Marble Curtain

Searching for Lightness


National Building Museum / Washington, D.C. / USA


Studio Gang Architects


Completed 2003

Stone performs best when subjected to compressive loads, and prior to the Marble Curtain project, no technical data existed for its strength in tension. For the Masonry Variations exhibition (sponsored by the International Masonry Institute in conjunction with the National Building Museum), we chose to explore stone’s structural capacity and challenge conventional thinking about this age-old material by hanging it in tension from the museum’s vaulted ceiling.

Laboratory testing of fracture, geometry, laminate backing material, and adhesives yielded the necessary material specifications for construction. Structural investigations found that by linking the pieces of stone together in a series of jigsaw-like chains, the Marble Curtain could hang without any skeletal support or frame. Water-jet cutting allowed for intricate, puzzle-shaped cuts. For structural redundancy, each piece was laminated with a fiber-resin backing.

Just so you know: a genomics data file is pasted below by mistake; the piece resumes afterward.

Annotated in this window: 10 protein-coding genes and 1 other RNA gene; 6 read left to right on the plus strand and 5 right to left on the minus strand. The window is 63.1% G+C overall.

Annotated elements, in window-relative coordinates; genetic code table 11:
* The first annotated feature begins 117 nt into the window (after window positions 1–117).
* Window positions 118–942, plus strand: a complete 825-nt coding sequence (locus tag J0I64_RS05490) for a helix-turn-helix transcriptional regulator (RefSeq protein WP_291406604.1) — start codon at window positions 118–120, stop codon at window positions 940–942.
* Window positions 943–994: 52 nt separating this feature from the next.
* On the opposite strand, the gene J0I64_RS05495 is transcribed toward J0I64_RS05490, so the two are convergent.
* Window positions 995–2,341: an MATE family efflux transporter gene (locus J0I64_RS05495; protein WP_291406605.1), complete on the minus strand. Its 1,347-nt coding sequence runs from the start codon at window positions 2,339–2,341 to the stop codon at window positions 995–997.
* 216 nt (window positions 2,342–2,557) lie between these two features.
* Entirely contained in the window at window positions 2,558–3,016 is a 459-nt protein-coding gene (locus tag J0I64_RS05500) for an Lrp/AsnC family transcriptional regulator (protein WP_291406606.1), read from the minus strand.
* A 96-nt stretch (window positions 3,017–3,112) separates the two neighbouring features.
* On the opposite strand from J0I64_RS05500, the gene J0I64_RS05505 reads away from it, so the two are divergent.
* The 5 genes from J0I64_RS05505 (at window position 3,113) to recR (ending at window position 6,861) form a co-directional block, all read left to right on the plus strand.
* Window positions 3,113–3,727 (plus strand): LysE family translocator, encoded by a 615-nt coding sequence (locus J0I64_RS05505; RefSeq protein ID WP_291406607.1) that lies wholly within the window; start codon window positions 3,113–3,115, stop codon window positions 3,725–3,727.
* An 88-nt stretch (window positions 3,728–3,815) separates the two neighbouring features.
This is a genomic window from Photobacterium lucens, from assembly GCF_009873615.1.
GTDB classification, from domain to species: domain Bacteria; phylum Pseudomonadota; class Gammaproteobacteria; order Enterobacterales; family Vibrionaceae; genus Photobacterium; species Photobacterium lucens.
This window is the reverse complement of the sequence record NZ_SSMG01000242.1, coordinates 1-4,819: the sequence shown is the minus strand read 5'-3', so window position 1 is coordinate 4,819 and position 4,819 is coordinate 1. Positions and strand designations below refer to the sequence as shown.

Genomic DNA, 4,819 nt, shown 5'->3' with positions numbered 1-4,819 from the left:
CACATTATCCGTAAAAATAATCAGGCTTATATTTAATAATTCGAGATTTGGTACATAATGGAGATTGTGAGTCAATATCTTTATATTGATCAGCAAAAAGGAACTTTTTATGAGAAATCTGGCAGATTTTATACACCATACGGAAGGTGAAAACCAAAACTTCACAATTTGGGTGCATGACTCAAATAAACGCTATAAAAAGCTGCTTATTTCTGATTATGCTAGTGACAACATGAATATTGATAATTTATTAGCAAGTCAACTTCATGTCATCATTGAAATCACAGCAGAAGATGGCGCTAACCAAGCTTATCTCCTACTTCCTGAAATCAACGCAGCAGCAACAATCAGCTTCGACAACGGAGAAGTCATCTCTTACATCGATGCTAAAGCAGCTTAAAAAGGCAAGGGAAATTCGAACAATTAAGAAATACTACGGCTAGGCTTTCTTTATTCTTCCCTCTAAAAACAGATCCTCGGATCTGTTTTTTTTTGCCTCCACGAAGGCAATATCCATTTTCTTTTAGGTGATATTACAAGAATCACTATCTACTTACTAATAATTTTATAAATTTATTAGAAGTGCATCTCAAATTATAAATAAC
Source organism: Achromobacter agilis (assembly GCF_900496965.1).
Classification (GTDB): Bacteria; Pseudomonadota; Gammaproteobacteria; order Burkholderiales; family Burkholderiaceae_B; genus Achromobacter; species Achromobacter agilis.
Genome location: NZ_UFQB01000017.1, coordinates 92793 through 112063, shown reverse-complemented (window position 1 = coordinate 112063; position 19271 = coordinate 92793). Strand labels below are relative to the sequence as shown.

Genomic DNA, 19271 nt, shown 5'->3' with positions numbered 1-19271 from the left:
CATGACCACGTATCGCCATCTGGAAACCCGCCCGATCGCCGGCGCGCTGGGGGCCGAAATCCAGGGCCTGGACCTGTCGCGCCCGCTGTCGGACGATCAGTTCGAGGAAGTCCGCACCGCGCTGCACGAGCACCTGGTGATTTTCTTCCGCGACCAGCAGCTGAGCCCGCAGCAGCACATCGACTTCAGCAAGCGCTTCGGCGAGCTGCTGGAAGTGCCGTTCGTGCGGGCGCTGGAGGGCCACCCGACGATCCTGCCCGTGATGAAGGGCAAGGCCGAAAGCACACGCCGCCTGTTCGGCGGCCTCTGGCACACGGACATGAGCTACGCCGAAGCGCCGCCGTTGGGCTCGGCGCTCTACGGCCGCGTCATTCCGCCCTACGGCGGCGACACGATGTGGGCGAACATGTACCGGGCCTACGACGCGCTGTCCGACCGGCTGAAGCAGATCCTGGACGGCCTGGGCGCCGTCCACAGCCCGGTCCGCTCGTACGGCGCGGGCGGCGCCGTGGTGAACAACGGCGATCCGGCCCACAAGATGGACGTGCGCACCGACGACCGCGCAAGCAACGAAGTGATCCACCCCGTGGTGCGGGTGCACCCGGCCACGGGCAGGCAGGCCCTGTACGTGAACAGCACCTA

When completed, the Marble Curtain was 18 feet tall, made of 620 pieces of stone, and weighed just 1500 pounds. The stone was only 3/8 of an inch thick, which allowed the design to explore the translucency of the material: backlighting revealed the unique color and pattern of each piece, and inspired exhibit visitors to examine it closely in wonder.


2004 PRISM Award Grand Prize, Architectural Record and the Marble Institute of America

2004 Special Recognition Award, Interior Architecture, AIA Chicago

Selected Publications

2008 May, Structure Magazine
“On the Cover”

2004 Fall, A+T
“Nuevo Materialidad (New Materiality)”

2004 Jan, Architecture Magazine
“Exhibition: Masonry Variations”

2003 Oct 27, Architectural Record
“National Building Museum Opens ‘Masonry Variations’ Exhibition”

2003 Oct, Engineering News Record
“Building Materials Show Artsy Side”

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